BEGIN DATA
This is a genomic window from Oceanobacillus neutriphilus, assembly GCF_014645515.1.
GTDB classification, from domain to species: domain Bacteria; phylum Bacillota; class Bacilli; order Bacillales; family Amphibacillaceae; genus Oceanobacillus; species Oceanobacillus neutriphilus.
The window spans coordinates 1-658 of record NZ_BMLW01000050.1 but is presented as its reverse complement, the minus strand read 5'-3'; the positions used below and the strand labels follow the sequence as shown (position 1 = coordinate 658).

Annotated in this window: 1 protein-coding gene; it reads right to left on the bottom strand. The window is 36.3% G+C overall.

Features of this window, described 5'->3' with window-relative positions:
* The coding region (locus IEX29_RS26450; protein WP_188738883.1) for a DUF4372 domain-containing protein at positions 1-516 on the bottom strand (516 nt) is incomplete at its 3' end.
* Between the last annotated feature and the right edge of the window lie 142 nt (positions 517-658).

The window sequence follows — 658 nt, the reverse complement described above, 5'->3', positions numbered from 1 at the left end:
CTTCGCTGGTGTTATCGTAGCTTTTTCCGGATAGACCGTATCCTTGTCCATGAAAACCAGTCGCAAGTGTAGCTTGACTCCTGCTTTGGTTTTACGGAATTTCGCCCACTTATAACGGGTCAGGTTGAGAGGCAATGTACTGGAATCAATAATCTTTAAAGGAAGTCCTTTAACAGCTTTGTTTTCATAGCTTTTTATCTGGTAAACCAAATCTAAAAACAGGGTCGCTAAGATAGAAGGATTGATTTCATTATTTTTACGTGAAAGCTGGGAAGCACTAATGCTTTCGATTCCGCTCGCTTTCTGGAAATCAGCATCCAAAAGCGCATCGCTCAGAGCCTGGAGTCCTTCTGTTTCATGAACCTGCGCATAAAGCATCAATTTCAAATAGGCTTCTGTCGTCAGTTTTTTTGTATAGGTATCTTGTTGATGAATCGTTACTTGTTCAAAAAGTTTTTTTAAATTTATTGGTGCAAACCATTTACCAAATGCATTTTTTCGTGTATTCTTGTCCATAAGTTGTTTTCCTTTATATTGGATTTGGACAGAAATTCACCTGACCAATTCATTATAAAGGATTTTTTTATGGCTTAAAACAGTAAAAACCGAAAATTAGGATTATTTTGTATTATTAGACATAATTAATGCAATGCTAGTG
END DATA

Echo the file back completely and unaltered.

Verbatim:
This is a genomic window from Oceanobacillus neutriphilus, assembly GCF_014645515.1.
GTDB classification, from domain to species: domain Bacteria; phylum Bacillota; class Bacilli; order Bacillales; family Amphibacillaceae; genus Oceanobacillus; species Oceanobacillus neutriphilus.
The window spans coordinates 1-658 of record NZ_BMLW01000050.1 but is presented as its reverse complement, the minus strand read 5'-3'; the positions used below and the strand labels follow the sequence as shown (position 1 = coordinate 658).

Annotated in this window: 1 protein-coding gene; it reads right to left on the bottom strand. The window is 36.3% G+C overall.

Features of this window, described 5'->3' with window-relative positions:
* The coding region (locus IEX29_RS26450; protein WP_188738883.1) for a DUF4372 domain-containing protein at positions 1-516 on the bottom strand (516 nt) is incomplete at its 3' end.
* Between the last annotated feature and the right edge of the window lie 142 nt (positions 517-658).

The window sequence follows — 658 nt, the reverse complement described above, 5'->3', positions numbered from 1 at the left end:
CTTCGCTGGTGTTATCGTAGCTTTTTCCGGATAGACCGTATCCTTGTCCATGAAAACCAGTCGCAAGTGTAGCTTGACTCCTGCTTTGGTTTTACGGAATTTCGCCCACTTATAACGGGTCAGGTTGAGAGGCAATGTACTGGAATCAATAATCTTTAAAGGAAGTCCTTTAACAGCTTTGTTTTCATAGCTTTTTATCTGGTAAACCAAATCTAAAAACAGGGTCGCTAAGATAGAAGGATTGATTTCATTATTTTTACGTGAAAGCTGGGAAGCACTAATGCTTTCGATTCCGCTCGCTTTCTGGAAATCAGCATCCAAAAGCGCATCGCTCAGAGCCTGGAGTCCTTCTGTTTCATGAACCTGCGCATAAAGCATCAATTTCAAATAGGCTTCTGTCGTCAGTTTTTTTGTATAGGTATCTTGTTGATGAATCGTTACTTGTTCAAAAAGTTTTTTTAAATTTATTGGTGCAAACCATTTACCAAATGCATTTTTTCGTGTATTCTTGTCCATAAGTTGTTTTCCTTTATATTGGATTTGGACAGAAATTCACCTGACCAATTCATTATAAAGGATTTTTTTATGGCTTAAAACAGTAAAAACCGAAAATTAGGATTATTTTGTATTATTAGACATAATTAATGCAATGCTAGTG